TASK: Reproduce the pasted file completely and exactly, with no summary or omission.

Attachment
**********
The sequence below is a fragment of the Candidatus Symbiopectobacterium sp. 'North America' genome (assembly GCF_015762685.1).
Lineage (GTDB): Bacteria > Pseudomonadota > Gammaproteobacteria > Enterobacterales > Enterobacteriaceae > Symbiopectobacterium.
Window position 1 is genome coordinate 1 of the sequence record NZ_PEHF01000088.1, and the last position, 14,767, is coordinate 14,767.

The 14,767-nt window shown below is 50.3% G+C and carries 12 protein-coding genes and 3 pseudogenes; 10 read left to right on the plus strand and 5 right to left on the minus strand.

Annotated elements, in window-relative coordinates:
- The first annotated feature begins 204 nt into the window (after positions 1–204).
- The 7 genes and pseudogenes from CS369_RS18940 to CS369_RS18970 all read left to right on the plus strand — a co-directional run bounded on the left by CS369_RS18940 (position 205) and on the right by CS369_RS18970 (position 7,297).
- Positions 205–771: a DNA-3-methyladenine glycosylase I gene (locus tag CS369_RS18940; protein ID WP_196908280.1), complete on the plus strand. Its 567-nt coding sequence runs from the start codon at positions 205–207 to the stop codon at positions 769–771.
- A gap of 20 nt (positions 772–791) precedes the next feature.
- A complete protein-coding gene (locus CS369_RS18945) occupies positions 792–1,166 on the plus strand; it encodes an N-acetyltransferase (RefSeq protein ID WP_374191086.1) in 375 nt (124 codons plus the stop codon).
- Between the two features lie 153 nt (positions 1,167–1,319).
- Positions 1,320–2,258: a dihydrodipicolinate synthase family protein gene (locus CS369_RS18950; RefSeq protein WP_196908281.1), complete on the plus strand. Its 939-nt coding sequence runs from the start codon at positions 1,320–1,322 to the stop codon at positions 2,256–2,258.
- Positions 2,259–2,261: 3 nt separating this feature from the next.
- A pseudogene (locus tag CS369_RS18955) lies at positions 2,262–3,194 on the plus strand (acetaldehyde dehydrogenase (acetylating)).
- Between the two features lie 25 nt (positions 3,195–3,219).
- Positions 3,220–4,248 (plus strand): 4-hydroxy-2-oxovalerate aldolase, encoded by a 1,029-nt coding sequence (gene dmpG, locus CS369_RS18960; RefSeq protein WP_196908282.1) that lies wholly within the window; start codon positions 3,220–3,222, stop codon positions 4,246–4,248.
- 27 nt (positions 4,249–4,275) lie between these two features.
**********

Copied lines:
The sequence below is a fragment of the Candidatus Symbiopectobacterium sp. 'North America' genome (assembly GCF_015762685.1).
Lineage (GTDB): Bacteria > Pseudomonadota > Gammaproteobacteria > Enterobacterales > Enterobacteriaceae > Symbiopectobacterium.
Window position 1 is genome coordinate 1 of the sequence record NZ_PEHF01000088.1, and the last position, 14,767, is coordinate 14,767.

The 14,767-nt window shown below is 50.3% G+C and carries 12 protein-coding genes and 3 pseudogenes; 10 read left to right on the plus strand and 5 right to left on the minus strand.

Annotated elements, in window-relative coordinates:
- The first annotated feature begins 204 nt into the window (after positions 1–204).
- The 7 genes and pseudogenes from CS369_RS18940 to CS369_RS18970 all read left to right on the plus strand — a co-directional run bounded on the left by CS369_RS18940 (position 205) and on the right by CS369_RS18970 (position 7,297).
- Positions 205–771: a DNA-3-methyladenine glycosylase I gene (locus tag CS369_RS18940; protein ID WP_196908280.1), complete on the plus strand. Its 567-nt coding sequence runs from the start codon at positions 205–207 to the stop codon at positions 769–771.
- A gap of 20 nt (positions 772–791) precedes the next feature.
- A complete protein-coding gene (locus CS369_RS18945) occupies positions 792–1,166 on the plus strand; it encodes an N-acetyltransferase (RefSeq protein ID WP_374191086.1) in 375 nt (124 codons plus the stop codon).
- Between the two features lie 153 nt (positions 1,167–1,319).
- Positions 1,320–2,258: a dihydrodipicolinate synthase family protein gene (locus CS369_RS18950; RefSeq protein WP_196908281.1), complete on the plus strand. Its 939-nt coding sequence runs from the start codon at positions 1,320–1,322 to the stop codon at positions 2,256–2,258.
- Positions 2,259–2,261: 3 nt separating this feature from the next.
- A pseudogene (locus tag CS369_RS18955) lies at positions 2,262–3,194 on the plus strand (acetaldehyde dehydrogenase (acetylating)).
- Between the two features lie 25 nt (positions 3,195–3,219).
- Positions 3,220–4,248 (plus strand): 4-hydroxy-2-oxovalerate aldolase, encoded by a 1,029-nt coding sequence (gene dmpG, locus CS369_RS18960; RefSeq protein WP_196908282.1) that lies wholly within the window; start codon positions 3,220–3,222, stop codon positions 4,246–4,248.
- 27 nt (positions 4,249–4,275) lie between these two features.